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Ihave a problem, I have a Ruger, Bolt Action, Carbine, in 223 caliber. It has a 16 1/2 inch barrel, I can not use any bullet wei

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  • Ihave a problem, I have a Ruger, Bolt Action, Carbine, in 223 caliber. It has a 16 1/2 inch barrel, I can not use any bullet wei

    Ihave a problem, I have a Ruger, Bolt Action, Carbine, in 223 caliber. It has a 16 1/2 inch barrel, I can not use any bullet weight higher than a 62 grain, Anything above that will key hole at 25 yards. I can only shoot a 60 grain bullet at 100 yard, that will produce a small clover leaf, which can be covered with a dime.I can not find any spec's, on twist per inch. I believe this is the problem. Can you help?

  • #2
    Your Ruger has a 1:9 right hand twist.
    You can find specs at Ruger's web site > at Ruger's site click on 'Firearms Search' (in red bar, left hand side, you can't miss it) > click on 'Caliber Search' > enter your type/action then caliber/gauge then click on 'search' > click on 'Spec sheet' next to Compact Rifle - there you will find specs for Ruger Compact Rifle.

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    • #3
      A 1 in 9 twist barrel is at it's best shooting 42 thru 57 grain bullets
      a 1 in 8 twist is better for the 55 thru 68 grain bullets according to Ruger.
      Good luck at get it stabilizied.

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      • #4
        Treestand, I am trying to figure out why you are trying to load heavier bullets than a 62 grain into a .223. A 55 grain bullet will kill varmints like a champ.
        The .223 is a good flat-shooting rife, however if you are looking to throw a heavier bullet you need to look into larger calibers.
        With all of that said, feed your rifle ammo it likes and shoots well. If you want to shoot bigger bullets, use a larger caliber.

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        • #5
          Originally posted by Johnnie View Post
          Your Ruger has a 1:9 right hand twist.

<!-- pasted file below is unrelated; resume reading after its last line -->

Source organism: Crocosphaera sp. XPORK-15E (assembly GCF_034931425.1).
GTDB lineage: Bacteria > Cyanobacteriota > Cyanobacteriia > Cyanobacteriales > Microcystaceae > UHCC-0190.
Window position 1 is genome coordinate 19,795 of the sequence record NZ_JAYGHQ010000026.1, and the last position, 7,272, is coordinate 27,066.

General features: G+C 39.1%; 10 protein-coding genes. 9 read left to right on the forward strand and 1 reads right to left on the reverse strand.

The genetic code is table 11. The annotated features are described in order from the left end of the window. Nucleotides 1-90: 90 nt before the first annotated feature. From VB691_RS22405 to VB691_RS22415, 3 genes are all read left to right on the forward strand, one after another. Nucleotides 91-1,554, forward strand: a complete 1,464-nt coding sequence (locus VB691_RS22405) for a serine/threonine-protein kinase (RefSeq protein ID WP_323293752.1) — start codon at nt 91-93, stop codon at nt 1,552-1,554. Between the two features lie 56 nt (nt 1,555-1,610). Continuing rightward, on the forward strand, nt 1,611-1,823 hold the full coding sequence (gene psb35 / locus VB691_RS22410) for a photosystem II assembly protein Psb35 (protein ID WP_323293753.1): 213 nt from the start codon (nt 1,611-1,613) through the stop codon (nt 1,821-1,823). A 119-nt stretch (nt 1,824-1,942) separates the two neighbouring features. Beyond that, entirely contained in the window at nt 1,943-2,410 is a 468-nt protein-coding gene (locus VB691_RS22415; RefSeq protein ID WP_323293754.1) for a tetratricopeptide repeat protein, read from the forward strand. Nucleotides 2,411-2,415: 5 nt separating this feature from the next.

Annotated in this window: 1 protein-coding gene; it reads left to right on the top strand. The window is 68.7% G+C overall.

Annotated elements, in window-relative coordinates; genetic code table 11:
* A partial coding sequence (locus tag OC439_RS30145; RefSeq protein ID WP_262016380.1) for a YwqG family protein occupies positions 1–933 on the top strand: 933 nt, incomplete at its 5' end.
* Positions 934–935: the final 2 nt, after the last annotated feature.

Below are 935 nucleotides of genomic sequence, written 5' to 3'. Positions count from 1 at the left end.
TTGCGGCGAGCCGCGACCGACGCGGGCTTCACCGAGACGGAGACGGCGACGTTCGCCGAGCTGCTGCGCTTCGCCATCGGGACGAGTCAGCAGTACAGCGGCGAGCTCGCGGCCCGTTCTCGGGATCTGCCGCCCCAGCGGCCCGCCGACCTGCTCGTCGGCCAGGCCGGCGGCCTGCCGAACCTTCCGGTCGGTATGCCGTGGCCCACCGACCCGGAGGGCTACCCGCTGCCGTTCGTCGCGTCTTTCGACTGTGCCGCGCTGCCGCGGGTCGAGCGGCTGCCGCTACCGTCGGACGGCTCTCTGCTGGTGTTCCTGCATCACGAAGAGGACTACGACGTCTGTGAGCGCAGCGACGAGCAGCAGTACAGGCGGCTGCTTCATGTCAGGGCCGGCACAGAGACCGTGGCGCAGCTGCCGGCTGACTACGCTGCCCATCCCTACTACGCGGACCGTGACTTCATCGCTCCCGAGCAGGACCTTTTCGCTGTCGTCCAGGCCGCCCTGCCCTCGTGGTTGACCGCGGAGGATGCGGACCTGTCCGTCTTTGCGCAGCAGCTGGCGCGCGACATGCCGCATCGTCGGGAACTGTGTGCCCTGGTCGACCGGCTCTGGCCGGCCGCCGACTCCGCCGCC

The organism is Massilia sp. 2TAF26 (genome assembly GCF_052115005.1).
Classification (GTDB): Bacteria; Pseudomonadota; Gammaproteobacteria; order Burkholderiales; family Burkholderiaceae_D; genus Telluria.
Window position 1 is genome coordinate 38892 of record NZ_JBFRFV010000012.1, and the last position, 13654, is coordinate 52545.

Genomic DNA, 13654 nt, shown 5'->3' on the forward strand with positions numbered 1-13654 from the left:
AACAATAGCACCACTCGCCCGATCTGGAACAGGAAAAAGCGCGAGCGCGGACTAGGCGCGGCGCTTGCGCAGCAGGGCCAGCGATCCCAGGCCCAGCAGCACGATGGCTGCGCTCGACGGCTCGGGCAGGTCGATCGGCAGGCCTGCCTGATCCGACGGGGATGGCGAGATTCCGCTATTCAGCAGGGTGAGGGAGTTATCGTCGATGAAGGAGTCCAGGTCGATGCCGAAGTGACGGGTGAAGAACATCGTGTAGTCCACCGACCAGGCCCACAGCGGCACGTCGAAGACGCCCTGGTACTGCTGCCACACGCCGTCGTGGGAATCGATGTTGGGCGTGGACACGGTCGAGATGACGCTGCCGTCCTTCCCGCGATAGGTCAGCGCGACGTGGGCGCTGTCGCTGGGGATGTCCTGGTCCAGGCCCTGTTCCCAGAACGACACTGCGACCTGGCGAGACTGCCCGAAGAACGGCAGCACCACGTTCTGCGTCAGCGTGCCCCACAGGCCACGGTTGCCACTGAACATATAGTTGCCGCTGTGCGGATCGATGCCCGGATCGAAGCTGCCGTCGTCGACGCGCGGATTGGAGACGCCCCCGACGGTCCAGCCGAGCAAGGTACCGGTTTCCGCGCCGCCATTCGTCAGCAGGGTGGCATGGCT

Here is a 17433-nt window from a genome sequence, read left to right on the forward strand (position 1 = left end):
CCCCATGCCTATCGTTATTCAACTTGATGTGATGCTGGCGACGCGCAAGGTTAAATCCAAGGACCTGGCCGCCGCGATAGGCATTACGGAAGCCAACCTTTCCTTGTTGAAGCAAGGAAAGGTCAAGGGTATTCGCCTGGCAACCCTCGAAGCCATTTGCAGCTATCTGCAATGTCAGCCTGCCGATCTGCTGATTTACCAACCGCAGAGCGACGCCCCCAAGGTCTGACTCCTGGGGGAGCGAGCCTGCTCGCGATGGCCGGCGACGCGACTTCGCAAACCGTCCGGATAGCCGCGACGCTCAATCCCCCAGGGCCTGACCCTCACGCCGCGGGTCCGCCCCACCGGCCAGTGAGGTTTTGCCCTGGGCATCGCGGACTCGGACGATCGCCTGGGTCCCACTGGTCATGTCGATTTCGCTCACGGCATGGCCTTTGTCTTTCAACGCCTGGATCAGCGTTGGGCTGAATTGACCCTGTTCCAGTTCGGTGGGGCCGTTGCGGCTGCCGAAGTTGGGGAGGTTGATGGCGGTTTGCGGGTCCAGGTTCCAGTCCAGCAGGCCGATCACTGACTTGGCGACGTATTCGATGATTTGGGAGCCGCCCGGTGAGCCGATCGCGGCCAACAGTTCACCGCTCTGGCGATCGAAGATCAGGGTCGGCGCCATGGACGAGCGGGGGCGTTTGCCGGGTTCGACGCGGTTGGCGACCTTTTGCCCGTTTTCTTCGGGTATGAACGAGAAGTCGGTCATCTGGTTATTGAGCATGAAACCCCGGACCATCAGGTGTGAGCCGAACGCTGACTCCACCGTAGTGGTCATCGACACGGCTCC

You can find specs at Ruger's web site > at Ruger's site click on 'Firearms Search' (in red bar, left hand side, you can't miss it) > click on 'Caliber Search' > enter your type/action then caliber/gauge then click on 'search' > click on 'Spec sheet' next to Compact Rifle - there you will find specs for Ruger Compact Rifle.
          Thanks for posting. That's helpful

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          • #6
            Originally posted by alabamaoutlaw View Post
            A 1 in 9 twist barrel is at it's best shooting 42 thru 57 grain bullets
            a 1 in 8 twist is better for the 55 thru 68 grain bullets according to Ruger.
            Good luck at get it stabilizied.
            That's what I've read too

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            • #7
              Originally posted by the captain View Post
              Treestand, I am trying to figure out why you are trying to load heavier bullets than a 62 grain into a .223. A 55 grain bullet will kill varmints like a champ.
              The .223 is a good flat-shooting rife, however if you are looking to throw a heavier bullet you need to look into larger calibers.
              With all of that said, feed your rifle ammo it likes and shoots well. If you want to shoot bigger bullets, use a larger caliber.
              That's good advice and exactly what I was thinking

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              • #8
                Treestand, what was your resolution to the problem. I also have a 1:9 twist on my AR .223 barrel.

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                • #9
                  Originally posted by PigHunter View Post
                  Treestand, what was your resolution to the problem. I also have a 1:9 twist on my AR .223 barrel.
                  1-in-9 Inches
                  This is the beginning of the road for the shooter wanting to take advantage of the heavy bullet trend. The 1-in-9 is a great compromise twist rate—not too fast to cause problems with the 55-grain Bullets, but fast enough to stabilize all but the heaviest bullets under most circumstances. This twist will stabilize most traditional bullets up to 75-grains, and monolithics up to 70-grains—but they do so right at the edge of the envelope so not all rifles will do it. My personal 16-inch Rock River Arms carbine with a 1-in-9 twist does fine with ASYM’s Tactical Match Grade 77-grain OTM load, but has shown signs of instability with handloads using the 70-grain Barnes TSX—unless the bullet is pushed to maximum velocity. With longer barrels and the commensurate faster velocities, this twist can be more forgiving.

                  Read more: http://www.gunsandammo.com/ammo/pair-barrel-twist-rates-ammo/#ixzz5C06WH6UH

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